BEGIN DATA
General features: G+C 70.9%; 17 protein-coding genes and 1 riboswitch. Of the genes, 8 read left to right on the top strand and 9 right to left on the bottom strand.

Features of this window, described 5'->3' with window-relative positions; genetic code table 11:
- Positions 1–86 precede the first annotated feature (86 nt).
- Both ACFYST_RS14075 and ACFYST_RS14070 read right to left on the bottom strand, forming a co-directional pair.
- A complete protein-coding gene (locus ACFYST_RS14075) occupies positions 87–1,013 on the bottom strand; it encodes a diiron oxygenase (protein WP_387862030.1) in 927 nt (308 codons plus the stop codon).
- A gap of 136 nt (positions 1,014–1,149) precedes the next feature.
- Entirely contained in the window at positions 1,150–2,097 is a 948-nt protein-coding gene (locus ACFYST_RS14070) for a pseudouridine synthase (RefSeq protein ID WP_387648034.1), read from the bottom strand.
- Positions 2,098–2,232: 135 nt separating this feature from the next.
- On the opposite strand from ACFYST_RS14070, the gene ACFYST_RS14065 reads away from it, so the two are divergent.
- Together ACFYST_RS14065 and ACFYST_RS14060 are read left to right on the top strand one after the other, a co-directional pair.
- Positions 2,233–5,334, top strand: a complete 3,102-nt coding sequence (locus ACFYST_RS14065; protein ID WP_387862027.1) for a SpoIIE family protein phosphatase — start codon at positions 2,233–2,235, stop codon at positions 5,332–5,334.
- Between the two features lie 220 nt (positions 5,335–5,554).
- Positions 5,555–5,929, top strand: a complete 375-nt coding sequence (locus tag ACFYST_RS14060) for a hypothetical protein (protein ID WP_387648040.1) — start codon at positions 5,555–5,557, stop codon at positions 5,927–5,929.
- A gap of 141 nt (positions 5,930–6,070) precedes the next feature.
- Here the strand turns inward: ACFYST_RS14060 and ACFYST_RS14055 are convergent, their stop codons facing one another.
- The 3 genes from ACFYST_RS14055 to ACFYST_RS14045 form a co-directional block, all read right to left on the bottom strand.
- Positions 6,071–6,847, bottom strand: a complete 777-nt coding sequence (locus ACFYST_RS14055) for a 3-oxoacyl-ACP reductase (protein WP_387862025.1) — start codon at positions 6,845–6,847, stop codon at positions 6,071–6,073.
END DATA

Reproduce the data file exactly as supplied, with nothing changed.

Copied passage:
General features: G+C 70.9%; 17 protein-coding genes and 1 riboswitch. Of the genes, 8 read left to right on the top strand and 9 right to left on the bottom strand.

Features of this window, described 5'->3' with window-relative positions; genetic code table 11:
- Positions 1–86 precede the first annotated feature (86 nt).
- Both ACFYST_RS14075 and ACFYST_RS14070 read right to left on the bottom strand, forming a co-directional pair.
- A complete protein-coding gene (locus ACFYST_RS14075) occupies positions 87–1,013 on the bottom strand; it encodes a diiron oxygenase (protein WP_387862030.1) in 927 nt (308 codons plus the stop codon).
- A gap of 136 nt (positions 1,014–1,149) precedes the next feature.
- Entirely contained in the window at positions 1,150–2,097 is a 948-nt protein-coding gene (locus ACFYST_RS14070) for a pseudouridine synthase (RefSeq protein ID WP_387648034.1), read from the bottom strand.
- Positions 2,098–2,232: 135 nt separating this feature from the next.
- On the opposite strand from ACFYST_RS14070, the gene ACFYST_RS14065 reads away from it, so the two are divergent.
- Together ACFYST_RS14065 and ACFYST_RS14060 are read left to right on the top strand one after the other, a co-directional pair.
- Positions 2,233–5,334, top strand: a complete 3,102-nt coding sequence (locus ACFYST_RS14065; protein ID WP_387862027.1) for a SpoIIE family protein phosphatase — start codon at positions 2,233–2,235, stop codon at positions 5,332–5,334.
- Between the two features lie 220 nt (positions 5,335–5,554).
- Positions 5,555–5,929, top strand: a complete 375-nt coding sequence (locus tag ACFYST_RS14060) for a hypothetical protein (protein ID WP_387648040.1) — start codon at positions 5,555–5,557, stop codon at positions 5,927–5,929.
- A gap of 141 nt (positions 5,930–6,070) precedes the next feature.
- Here the strand turns inward: ACFYST_RS14060 and ACFYST_RS14055 are convergent, their stop codons facing one another.
- The 3 genes from ACFYST_RS14055 to ACFYST_RS14045 form a co-directional block, all read right to left on the bottom strand.
- Positions 6,071–6,847, bottom strand: a complete 777-nt coding sequence (locus ACFYST_RS14055) for a 3-oxoacyl-ACP reductase (protein WP_387862025.1) — start codon at positions 6,845–6,847, stop codon at positions 6,071–6,073.